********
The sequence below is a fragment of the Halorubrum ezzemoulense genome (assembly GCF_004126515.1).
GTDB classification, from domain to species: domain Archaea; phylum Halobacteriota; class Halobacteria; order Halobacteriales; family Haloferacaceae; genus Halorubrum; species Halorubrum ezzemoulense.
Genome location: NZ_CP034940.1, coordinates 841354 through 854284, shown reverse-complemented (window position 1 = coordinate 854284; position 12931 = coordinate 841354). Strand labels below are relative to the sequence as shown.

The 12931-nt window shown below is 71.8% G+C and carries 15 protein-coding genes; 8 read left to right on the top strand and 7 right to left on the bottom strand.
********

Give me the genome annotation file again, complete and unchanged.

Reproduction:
The sequence below is a fragment of the Halorubrum ezzemoulense genome (assembly GCF_004126515.1).
GTDB classification, from domain to species: domain Archaea; phylum Halobacteriota; class Halobacteria; order Halobacteriales; family Haloferacaceae; genus Halorubrum; species Halorubrum ezzemoulense.
Genome location: NZ_CP034940.1, coordinates 841354 through 854284, shown reverse-complemented (window position 1 = coordinate 854284; position 12931 = coordinate 841354). Strand labels below are relative to the sequence as shown.

The 12931-nt window shown below is 71.8% G+C and carries 15 protein-coding genes; 8 read left to right on the top strand and 7 right to left on the bottom strand.